Lifestyle & Health

You Are Not Too Hot To Find A Man

A recent article buzzed through the internet arguing that one could be too attractive to find a man. And that’s a lie.

While chewing on one too many bites of a frosted cinnamon bun during breakfast, a good friend shared an article from blog Gay Pop Buzz entitled, “Seven Struggles of Gay Dating When You’re Super Attractive.”

The comment section is colorful (to say the least): replete with eye roll emojis, questions of “is this satire?” and, unsurprisingly, a few dudes agreeing with the author, Steven in Seattle, one friend even adding, “It’s true! Some guys find me intimidating.”

No one responded to him. Any queer man living in America can guess what Steven looks like: muscular, 20 to 30 years old, white. This particular dating issue only seems to be reserved for men like him — according to men like him. Now, before I chomp into the rest of this conceit burger, I’m fighting every instinct in my brain that tells me I need to somehow prove to you I’m qualified to refute Steven’s words. I want to inform you about the number of abs that are visible when I remove my shirt, about the attractiveness level of men I’ve dated, and the words used to describe my own beauty.

I even want you to Google my name and find out for yourself that I’m ~not white~ (GASP!) before you continue. That fact alone for a big portion of us is enough to disqualify my opinion from this subject at all.

In a lot of ways, this pervasive idea about who sits on the Throne of He Could Get It is constantly held up by our community in the men we collectively lust over and the non-inclusive magazines we continue to subscribe to. A lot of us also let egos like Mr. Seattle’s go unchecked, or discard his notions as wild and unique, even though they aren’t.

Because of this, I felt the need to dispatch his very outdated notions, posthaste:

Nobody Approaches You

I mean, the answer to this could be easy: you could just have resting bitch face.

Steven claims, “Early on in my coming out process, I realized that people assumed that just because I was a good looking [sic] that I was also arrogant.”

I wonder where they would have gotten that idea: earlier in his post, Steven says, “Look, I take care of myself. I’m not going to apologize for watching what I eat, working my abs out or frequenting my gym.” Sorry bear community, Steven doesn’t think you’re hot unless you’re a muscle bear.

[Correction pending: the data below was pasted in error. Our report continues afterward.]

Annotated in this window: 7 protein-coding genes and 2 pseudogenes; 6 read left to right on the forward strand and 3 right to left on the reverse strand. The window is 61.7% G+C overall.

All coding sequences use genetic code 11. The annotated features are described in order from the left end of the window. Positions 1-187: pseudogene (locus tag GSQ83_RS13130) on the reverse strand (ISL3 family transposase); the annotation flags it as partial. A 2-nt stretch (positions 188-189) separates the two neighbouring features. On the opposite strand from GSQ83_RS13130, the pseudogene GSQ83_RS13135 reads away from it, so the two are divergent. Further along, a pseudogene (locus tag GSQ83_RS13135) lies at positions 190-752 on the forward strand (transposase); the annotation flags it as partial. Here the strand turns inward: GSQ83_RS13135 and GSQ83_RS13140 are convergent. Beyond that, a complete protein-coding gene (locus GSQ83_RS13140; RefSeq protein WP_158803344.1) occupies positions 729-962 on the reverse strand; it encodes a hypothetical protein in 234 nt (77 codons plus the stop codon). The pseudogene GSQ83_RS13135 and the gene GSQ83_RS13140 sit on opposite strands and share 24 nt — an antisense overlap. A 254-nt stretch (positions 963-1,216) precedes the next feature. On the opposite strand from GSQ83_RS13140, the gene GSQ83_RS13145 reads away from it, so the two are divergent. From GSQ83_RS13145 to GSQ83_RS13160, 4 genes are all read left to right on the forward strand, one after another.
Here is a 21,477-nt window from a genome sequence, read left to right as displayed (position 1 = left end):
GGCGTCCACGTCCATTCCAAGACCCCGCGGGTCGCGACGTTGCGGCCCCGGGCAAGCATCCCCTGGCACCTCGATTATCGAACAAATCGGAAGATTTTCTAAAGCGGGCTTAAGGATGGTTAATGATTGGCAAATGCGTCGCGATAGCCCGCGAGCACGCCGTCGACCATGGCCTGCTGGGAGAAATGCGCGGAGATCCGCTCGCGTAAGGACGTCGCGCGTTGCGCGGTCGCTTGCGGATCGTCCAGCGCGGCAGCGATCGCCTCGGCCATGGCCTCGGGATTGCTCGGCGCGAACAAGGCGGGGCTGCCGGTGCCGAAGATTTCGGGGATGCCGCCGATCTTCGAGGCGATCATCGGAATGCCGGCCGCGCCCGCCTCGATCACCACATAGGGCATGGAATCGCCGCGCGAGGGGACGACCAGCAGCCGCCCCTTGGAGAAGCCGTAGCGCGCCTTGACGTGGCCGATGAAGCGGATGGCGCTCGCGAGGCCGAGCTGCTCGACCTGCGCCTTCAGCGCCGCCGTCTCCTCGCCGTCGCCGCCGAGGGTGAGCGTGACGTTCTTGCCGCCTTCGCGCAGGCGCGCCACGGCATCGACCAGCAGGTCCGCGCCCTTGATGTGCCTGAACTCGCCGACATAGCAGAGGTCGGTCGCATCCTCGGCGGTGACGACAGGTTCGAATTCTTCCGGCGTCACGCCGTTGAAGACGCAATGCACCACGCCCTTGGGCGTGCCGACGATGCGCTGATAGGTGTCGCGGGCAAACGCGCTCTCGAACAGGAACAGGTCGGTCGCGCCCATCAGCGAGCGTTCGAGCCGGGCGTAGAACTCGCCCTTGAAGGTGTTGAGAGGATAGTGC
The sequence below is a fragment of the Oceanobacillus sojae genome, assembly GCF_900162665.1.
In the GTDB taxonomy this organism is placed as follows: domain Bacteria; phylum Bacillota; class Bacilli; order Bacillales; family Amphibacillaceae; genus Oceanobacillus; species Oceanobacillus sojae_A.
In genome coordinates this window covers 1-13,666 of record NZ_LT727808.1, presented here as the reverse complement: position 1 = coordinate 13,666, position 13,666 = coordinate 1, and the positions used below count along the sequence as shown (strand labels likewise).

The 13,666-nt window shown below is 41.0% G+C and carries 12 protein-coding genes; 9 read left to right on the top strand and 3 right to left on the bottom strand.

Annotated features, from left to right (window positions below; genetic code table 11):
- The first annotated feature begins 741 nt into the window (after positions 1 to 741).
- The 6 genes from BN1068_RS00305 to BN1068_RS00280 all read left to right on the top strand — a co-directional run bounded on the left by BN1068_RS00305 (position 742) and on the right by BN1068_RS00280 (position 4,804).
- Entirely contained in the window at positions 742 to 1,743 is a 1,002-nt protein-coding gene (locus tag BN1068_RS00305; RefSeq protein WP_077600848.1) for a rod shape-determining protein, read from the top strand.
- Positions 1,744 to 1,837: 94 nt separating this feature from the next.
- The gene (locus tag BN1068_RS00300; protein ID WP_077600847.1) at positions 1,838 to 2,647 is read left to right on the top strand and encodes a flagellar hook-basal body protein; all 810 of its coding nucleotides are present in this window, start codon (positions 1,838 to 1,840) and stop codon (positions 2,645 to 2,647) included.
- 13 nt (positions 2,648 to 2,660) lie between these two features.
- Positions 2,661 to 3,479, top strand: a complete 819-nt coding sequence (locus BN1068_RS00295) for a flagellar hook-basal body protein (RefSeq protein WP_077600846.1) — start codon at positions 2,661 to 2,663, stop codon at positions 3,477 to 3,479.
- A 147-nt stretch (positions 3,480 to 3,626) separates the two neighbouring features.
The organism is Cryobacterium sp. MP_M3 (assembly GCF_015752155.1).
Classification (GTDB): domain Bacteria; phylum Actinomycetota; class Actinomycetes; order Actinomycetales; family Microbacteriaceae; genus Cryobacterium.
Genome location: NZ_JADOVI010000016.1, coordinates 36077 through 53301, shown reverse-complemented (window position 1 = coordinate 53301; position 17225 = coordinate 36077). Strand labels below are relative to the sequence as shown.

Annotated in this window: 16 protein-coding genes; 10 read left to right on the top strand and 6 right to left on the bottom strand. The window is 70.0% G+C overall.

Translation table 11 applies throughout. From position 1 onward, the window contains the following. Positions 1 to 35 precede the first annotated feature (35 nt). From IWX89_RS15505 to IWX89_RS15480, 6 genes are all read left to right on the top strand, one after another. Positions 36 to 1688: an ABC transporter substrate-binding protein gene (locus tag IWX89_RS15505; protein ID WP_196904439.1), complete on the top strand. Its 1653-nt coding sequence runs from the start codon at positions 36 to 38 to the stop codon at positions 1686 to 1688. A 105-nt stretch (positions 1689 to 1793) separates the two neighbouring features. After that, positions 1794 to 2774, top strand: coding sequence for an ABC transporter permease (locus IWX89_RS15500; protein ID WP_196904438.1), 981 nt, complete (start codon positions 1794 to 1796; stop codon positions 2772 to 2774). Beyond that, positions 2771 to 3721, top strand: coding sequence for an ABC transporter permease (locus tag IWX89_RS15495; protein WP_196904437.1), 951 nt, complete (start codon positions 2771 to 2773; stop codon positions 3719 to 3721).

Guys Look At You As A Hook Up

While l do agree with Steven’s assertion that gay guys objectify every man they see, I can directly refute this line item with a personal story.

When I was in college, and Grindr was just a glint in a tech genius’ eye, I hooked up with a man in a tiny dorm shower stall. At this point, I only knew his first name (I miss college), but we actually ended up dating for months afterward. We had the crazy notion to speak for a moment after we fucked, and decided we were compatible both sexually and otherwise. How about that.

The great thing about our community is the fact that our sex-positive attitudes are a little more advanced than your average human. Maybe that’s just me.

You Get Pawed On At Bars

Which one is it Steven, 1 or 3?

We should never tolerate unwanted touching in our community, period. The point he makes here is irrefutable. Yet, just when you start to relate to Steven a little bit, he goes and says, “I’m just saying that it’s not all upside when you are a good looking dude. I guess that’s why I don’t go out that much anymore.”

Boo-boo, maybe you’re not meeting anybody because you’re not going outside your home.

Gay Men Get Jealous

We’ve seen it with our current commander-in-chief, celebrities who behave badly, and yes, even with Steven, when someone criticizes their viewpoint, their first reply is, “Oh, you’re just jealous.”

But, if you look at the comments in the Gay Pop Buzz article, allegedly the real Steven outed himself, and if that’s him, well…jealous? I’m not.

Some People Think You’re A Hooker

I’m going to go out on a limb here and say that even if this is true for our dear Steven, that it isn’t a struggle, but a benefit.

“I’m a generou$ guy who is interested.” A lot of us have had that question lodged at us before, on the same platforms Steven is looking for a long-term mate. But I’ve looked at it this way: perhaps men who look at you and think you’re a sex worker with no provocation are the kind of men you should be avoiding for long-term companionship?

Gay Men Assume You Are Super Hung

On the bright side, maybe this means Steven knows what it’s like to be a gay black man? #tryingtobeoptimisic

Feeling You Have to Apologize

Finally, Steven says what we all aren’t thinking, that he needs to apologize for his genetic gifts, claiming he’s often asked why, since his dates “don’t look like him,” he is even with them.

We’d all be lying if we didn’t admit at one time or another, you look at the dude you’re dating and think, “Why the hell are you with me? You are a beautiful angel, and I am a flaming pile of garbage.”

However, never have I wanted an explanation for why someone has feelings for me–if it’s right, eventually they tell you through their actions or their words.

On the flip side of that…I think, maybe, feeling you have to apologize for how beautiful you are, says much more about how you think you fit in our community’s social hierarchy than how attractive you really are, inside or out.

This post originally was featured on ‘Into’ Magazine.
The original author of the article is Joseph Lamour




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